For all their majesty, flowering bulbs are among the easiest plants for kids to grow. Each bulb is a complete package that practically guarantees success. Even young children can create a breathtakingly beautiful spring display in containers, a garden or naturalized in a lawn with spring bulbs. The snowdrops, crocuses, daffodils and tulips you help your child plant this fall will delight the entire family next spring.
True bulbs, such as tulips and daffodils, already contain the leaves, stems, roots and food for next year's plants. If you slice an onion-another true bulb-in half vertically you'll discover the beginning of its leaves, stems and flower buds. Slice another onion in half horizontally and you can see rings formed by the scale leaves, which store food the bulb uses as it grows.
What Types to Plant
Snowdrops, crocuses, tulips and daffodils are dependable choices for kids to plant. Snowdrops (Galanthus nivalis) are white, bell-shaped flowers that often push up through melting snow, then bloom for two to four weeks. Blooms hang like tiny lanterns on four- to six-inch (10- to 15-centimetre) stems. Plant them two to three inches (five to eight centimetres) deep and two to four inches (five to 10 centimetres) apart in full sun or part shade. They grow best in well-drained soil amended with compost. Snowdrops are inexpensive and multiply with each passing year.
Four- to six-inch (10- to 15-centimetre) tall, yellow, white or purple crocuses (C. vernus)-also early bloomers-look stunning planted in clumps in the lawn or garden. Technically they grow from corms, not bulbs: their storage tissue doesn't have visible rings. They prefer to grow in full sun, but tolerate partial shade. Plant corms two to four inches (five to ten centimetres) deep, two inches (five centimetres) apart. After planting-and every fall thereafter-top-dress the soil with bone meal or a balanced fertilizer. You'll be rewarded with clumps of blooms that increase in number each year.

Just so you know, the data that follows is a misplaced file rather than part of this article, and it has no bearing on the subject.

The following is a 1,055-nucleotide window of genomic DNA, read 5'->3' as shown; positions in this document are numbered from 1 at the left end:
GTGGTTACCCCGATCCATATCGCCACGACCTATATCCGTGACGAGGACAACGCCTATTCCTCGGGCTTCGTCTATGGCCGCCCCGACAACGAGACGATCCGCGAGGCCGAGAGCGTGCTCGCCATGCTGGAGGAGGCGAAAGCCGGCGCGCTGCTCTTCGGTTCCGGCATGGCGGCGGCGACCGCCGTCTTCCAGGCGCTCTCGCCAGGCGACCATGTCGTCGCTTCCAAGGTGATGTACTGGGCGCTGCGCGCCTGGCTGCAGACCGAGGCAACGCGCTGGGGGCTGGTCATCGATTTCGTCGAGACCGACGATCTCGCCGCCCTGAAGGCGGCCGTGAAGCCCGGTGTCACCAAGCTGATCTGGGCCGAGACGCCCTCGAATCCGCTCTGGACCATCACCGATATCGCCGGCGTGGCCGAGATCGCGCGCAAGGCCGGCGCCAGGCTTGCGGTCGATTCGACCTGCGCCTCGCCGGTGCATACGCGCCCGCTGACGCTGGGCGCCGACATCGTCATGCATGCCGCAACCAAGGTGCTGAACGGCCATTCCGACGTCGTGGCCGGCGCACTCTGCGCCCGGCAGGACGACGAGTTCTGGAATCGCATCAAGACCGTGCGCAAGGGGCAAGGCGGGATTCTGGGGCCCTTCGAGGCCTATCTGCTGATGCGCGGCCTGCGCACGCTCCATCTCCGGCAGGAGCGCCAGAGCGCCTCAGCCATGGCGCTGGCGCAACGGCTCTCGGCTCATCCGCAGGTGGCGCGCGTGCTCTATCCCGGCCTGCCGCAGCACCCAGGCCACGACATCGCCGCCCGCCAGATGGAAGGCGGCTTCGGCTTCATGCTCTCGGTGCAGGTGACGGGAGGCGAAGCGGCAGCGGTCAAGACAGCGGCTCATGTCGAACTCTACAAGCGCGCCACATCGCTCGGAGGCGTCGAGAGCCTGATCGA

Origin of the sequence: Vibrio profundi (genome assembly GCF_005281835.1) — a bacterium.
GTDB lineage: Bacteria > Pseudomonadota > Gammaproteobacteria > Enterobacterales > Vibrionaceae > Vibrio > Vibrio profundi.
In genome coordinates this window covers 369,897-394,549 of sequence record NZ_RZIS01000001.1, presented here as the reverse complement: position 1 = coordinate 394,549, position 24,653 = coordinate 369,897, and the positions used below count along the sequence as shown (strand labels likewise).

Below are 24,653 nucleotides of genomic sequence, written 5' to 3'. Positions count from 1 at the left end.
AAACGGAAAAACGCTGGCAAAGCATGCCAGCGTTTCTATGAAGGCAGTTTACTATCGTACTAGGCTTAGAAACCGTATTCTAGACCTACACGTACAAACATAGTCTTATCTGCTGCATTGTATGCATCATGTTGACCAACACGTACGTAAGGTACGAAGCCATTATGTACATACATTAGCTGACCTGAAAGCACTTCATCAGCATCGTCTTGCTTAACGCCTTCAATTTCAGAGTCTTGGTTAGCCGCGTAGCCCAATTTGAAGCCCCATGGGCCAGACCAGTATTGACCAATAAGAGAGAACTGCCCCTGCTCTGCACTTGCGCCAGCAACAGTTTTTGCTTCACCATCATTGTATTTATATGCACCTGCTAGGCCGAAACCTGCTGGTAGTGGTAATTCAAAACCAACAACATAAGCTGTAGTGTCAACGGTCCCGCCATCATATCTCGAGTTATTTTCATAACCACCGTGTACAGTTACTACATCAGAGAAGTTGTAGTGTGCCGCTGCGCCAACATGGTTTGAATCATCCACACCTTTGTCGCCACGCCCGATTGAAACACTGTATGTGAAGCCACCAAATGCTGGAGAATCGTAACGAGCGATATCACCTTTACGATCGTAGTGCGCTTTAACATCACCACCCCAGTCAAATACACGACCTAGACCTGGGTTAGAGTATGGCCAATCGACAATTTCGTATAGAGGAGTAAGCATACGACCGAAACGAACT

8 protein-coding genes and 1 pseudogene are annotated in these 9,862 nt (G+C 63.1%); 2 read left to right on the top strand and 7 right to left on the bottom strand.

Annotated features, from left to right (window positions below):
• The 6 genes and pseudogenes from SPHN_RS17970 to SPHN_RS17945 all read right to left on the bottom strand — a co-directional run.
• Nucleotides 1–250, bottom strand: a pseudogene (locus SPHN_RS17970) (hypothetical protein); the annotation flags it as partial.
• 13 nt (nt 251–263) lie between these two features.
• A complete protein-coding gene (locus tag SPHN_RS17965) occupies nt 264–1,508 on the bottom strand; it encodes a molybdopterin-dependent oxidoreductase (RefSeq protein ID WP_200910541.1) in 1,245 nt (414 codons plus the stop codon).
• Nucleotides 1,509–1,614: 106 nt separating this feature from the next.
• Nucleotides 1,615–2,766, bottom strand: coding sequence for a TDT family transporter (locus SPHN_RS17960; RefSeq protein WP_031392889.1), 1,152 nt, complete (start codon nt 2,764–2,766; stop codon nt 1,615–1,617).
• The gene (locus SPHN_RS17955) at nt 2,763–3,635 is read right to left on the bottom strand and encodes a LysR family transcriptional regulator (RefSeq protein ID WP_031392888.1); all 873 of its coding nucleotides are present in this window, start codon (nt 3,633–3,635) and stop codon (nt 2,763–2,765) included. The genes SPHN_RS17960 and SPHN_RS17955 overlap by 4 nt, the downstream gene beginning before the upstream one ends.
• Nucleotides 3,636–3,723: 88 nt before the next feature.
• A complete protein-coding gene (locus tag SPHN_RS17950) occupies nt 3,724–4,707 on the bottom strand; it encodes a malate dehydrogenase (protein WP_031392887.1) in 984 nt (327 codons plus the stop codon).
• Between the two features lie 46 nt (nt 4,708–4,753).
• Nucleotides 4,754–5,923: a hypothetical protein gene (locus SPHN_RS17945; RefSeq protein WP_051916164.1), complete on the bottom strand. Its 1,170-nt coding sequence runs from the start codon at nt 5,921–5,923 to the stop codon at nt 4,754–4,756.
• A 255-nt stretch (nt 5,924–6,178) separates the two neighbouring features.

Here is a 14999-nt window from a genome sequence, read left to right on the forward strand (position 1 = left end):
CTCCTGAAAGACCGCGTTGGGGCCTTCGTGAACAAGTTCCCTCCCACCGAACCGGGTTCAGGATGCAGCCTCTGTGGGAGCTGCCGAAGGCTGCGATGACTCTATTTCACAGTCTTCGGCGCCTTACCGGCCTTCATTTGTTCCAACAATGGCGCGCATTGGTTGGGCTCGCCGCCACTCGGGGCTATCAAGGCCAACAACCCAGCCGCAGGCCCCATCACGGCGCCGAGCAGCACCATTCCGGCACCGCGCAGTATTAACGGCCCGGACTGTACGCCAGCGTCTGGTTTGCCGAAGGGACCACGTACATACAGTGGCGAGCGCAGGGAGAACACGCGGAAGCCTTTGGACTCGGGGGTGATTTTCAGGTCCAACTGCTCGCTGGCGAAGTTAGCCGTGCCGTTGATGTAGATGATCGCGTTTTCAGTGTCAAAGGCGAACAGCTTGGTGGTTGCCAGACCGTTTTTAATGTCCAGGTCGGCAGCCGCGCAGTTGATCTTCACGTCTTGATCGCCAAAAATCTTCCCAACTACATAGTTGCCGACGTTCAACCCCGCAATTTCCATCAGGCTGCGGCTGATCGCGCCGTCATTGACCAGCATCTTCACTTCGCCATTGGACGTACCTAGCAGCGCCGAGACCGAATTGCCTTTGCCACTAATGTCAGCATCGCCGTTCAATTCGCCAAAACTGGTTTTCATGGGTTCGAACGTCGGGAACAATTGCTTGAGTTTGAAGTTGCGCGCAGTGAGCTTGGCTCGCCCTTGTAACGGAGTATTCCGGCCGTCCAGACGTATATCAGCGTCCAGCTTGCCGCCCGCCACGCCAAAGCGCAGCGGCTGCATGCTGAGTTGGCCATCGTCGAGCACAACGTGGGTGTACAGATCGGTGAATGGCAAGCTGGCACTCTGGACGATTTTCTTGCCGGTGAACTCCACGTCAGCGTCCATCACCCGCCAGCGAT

Majestic tulips (Tulipa ssp.), dressed in purple, red, white, yellow and many colours in-between, open their petals wide on sunny days. They come in an amazing variety of sizes, scents and shapes, and bloom early, mid- and late season, depending on type. Carefully planned, you can have a splendid, long-lasting show of blooms all spring. Most produce one flower per bulb on a one- to 2 1/2-foot (30- to 75-centimetre) stem. Some tulips multiply, but most fade away after a couple of springs. Planting depth varies, but tulip bulbs are generally planted five to eight inches (13 to 20 centimetres) deep in well-drained soil. Sprinkle a little bonemeal into the bottom of each hole before planting.
And jaunty daffodils (Narcissus) in shades of white and yellow (some with trumpets of orange or pink) are rays of sunshine even on cloudy days. As with tulips, you can have flowering daffodils almost all spring if you plant early- and late-blooming varieties. Ranging from six to 18 inches (15 to 45 centimeters) tall, daffodils prefer well-drained soil, amended with peat moss or well-aged manure, in full sun and part shade. They put on a grand show in rock gardens, borders and beds, and even under deciduous shrubs and trees. Plant daffodils four to six inches (10 to 15 centimetres) deep, three to six inches (eight to 15 centimeters) apart, in well-drained soil. They are great multipliers.
To discourage squirrels and other rodents from digging up crocuses and tulips (snowdrops and daffodils are immune to such invasions), sprinkle bloodmeal over the planted area.
Spring bulbs need little maintenance once established. For about six weeks after blooming, allow the leaves to gather energy from the sun for next year's display; remove only after they die back to the ground.